The Mentor And More: DJ Mike Huckaby On Spinning, Producing, & Educating
Detroit – Longtime Motown DJ/producer Mike Huckaby wears many hats. The skilled artisan, a master of his trade behind the decks where he develops a smooth blend of deep house and techno fused with jazz elements, is a forward-thinking proponent of Motor City dance music culture whose influence is recognized both locally and overseas.
His sound is melodic, but not in terms of vocals. Huckaby’s style is warm, emotional and welcoming; it creates an enticing feeling that hooks listeners from the very beginning, when the first deep grooves are absorbed and processed. Like Huckaby himself, his music is soulful and innovative.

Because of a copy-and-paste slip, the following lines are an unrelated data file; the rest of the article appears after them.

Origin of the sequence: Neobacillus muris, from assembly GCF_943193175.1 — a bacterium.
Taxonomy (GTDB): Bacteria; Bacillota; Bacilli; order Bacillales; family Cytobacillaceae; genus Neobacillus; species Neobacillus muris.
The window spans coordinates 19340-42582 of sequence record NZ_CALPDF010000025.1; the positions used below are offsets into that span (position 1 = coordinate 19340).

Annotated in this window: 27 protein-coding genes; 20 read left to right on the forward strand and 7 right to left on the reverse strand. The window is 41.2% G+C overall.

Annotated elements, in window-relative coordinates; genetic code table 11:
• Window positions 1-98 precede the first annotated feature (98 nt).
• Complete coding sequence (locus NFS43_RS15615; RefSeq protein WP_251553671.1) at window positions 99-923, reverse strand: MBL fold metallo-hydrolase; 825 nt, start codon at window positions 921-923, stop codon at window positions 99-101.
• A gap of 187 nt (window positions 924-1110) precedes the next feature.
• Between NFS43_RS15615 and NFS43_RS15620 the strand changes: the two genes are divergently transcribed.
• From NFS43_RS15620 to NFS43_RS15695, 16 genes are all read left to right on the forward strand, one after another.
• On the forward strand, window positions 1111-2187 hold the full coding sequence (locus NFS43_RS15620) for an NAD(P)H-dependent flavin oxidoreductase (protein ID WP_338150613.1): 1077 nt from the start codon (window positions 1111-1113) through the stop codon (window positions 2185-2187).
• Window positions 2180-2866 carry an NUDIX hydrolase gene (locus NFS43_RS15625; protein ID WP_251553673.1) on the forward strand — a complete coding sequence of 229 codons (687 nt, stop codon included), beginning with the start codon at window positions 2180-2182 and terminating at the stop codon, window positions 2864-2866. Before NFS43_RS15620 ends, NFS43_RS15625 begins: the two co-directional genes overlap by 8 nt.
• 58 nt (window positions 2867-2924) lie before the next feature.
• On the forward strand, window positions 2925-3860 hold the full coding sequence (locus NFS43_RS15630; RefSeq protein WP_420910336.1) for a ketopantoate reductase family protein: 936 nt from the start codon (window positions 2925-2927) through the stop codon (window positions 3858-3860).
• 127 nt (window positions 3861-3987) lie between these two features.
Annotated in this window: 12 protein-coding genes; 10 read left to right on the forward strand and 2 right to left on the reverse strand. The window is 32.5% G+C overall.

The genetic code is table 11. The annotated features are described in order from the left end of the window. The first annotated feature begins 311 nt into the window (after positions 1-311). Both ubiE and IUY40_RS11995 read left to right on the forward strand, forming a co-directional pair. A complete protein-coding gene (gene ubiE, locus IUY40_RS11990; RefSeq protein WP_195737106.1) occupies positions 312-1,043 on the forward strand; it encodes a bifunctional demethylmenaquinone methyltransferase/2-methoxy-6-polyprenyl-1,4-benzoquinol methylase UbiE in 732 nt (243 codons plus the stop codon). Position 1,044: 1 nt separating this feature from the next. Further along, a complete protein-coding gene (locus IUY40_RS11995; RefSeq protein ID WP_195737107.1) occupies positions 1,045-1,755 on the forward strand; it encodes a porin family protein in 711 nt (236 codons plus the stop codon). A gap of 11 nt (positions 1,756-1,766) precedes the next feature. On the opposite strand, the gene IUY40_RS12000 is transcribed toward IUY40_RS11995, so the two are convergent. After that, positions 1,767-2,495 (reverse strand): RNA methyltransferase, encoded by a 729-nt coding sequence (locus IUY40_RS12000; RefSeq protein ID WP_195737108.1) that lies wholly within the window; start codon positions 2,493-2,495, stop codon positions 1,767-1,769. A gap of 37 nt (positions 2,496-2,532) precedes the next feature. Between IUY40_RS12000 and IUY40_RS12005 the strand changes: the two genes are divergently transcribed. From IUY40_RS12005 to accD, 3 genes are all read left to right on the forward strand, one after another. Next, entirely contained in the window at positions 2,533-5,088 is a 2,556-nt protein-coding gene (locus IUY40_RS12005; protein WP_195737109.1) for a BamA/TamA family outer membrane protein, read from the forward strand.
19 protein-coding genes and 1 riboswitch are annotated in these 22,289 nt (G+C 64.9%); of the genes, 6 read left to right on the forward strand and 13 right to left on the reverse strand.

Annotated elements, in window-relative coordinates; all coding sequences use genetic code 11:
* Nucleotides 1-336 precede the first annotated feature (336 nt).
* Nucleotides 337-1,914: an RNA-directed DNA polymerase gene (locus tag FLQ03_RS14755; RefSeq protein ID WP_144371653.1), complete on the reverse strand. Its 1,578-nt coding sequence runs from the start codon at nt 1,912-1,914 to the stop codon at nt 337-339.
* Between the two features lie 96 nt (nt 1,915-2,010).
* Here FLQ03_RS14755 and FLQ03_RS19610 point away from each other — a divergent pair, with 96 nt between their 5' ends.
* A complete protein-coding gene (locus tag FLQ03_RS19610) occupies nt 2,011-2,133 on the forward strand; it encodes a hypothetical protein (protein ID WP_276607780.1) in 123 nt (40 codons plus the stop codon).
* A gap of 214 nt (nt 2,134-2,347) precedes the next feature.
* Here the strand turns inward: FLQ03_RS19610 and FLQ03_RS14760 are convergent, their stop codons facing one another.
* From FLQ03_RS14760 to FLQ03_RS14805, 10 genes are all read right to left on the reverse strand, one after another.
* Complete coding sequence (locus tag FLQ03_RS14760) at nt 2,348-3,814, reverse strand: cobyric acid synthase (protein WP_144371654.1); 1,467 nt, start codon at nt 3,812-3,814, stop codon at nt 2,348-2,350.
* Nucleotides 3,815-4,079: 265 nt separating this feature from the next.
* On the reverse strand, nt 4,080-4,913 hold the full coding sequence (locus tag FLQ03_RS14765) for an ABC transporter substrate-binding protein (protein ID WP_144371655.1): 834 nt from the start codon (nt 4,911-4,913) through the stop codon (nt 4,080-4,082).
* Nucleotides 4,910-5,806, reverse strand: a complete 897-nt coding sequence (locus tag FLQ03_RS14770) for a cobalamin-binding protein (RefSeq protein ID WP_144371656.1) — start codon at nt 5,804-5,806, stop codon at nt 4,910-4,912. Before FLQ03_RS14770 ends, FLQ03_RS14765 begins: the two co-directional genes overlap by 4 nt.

Always one step ahead of the game, the revolutionary DJ is one of the first to not only embrace new technology, but also share it with future generations of music. Huckaby is an educator, teacher and mentor for YouthVille, a program based out of Detroit designed to teach music production to inner-city children between the ages of 11 to 19. He uses Native Instruments and Ableton software to help YouthVille children understand how their favorite beats are made, and how they can create those beats themselves. Huckaby understands the importance of continuing Detroit’s renowned musical heritage, but he also teaches REAKTOR and Live production globally. His work with Native Instruments goes even further, however, as Huckaby is a sound designer for the software.